Background: The purpose of this study was to examine the influence of atrial fibrillation (AF) on the immediate and long-term outcome of patients undergoing balloon mitral valvotomy (BMV).
Hypothesis: Patients with atrial fibrillation fair poorly after balloon mitral valvotomy.
Methods: There were a total of 818 consecutive patients who underwent elective BMV in this institute from 1997 to 2003, with either double-lumen or triple-lumen BMV catheters included in the study. Of them, 95 were with AF. The clinical, echocardiographic, and hemodynamic data of these patients were compared with those of 723 patients in normal sinus rhythm (NSR). Immediate procedural results and long-term events were compared between the 2 study groups.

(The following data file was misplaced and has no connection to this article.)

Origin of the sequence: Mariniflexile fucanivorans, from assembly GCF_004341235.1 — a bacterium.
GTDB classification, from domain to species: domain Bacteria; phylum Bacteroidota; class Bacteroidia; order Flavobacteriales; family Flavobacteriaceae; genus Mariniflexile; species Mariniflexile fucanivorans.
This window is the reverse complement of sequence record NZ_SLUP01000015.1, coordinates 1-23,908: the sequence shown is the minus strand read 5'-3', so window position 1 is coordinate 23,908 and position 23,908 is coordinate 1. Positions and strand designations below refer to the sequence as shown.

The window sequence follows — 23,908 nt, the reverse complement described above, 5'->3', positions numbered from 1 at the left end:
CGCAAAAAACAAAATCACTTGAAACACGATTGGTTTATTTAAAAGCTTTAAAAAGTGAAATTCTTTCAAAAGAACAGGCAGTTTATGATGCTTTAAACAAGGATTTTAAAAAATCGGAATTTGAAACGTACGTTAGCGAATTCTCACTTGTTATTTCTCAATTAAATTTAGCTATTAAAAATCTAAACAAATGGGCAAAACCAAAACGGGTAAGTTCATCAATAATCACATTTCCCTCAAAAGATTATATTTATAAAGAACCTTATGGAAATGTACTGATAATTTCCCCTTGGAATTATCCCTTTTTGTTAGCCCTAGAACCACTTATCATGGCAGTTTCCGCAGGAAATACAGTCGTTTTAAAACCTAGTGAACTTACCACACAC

Results: Patients with AF were older (39.9 ± 9.9 years vs 29.4 ± 10.1, P < 0.001) and presented more frequently with New York Heart Association (NYHA) class III-IV (53.7% vs 32.9%, P < 0.001), echocardiographic score >8 (47.4% vs 24.9%, P < 0.001), and with history of previous surgical commissurotomy (33.7% vs 11.5%, P < 0.001). In patients with AF, BMV resulted in inferior immediate and long-term outcomes, as reflected in a lesser post-BMV mitral valve area (1.3 ± 0.4 vs 1.6 ± 0.4 cm(2), P = 0.032) and higher event rate on follow-up.
Conclusions: Patients with AF were older, sicker, and had advanced rheumatic mitral valve disease. They had a higher incidence of stroke, new onset heart failure, and need for reinterventions on long-term follow-up. These patients need intense and more frequent follow-up.
© 2012 Wiley Periodicals, Inc.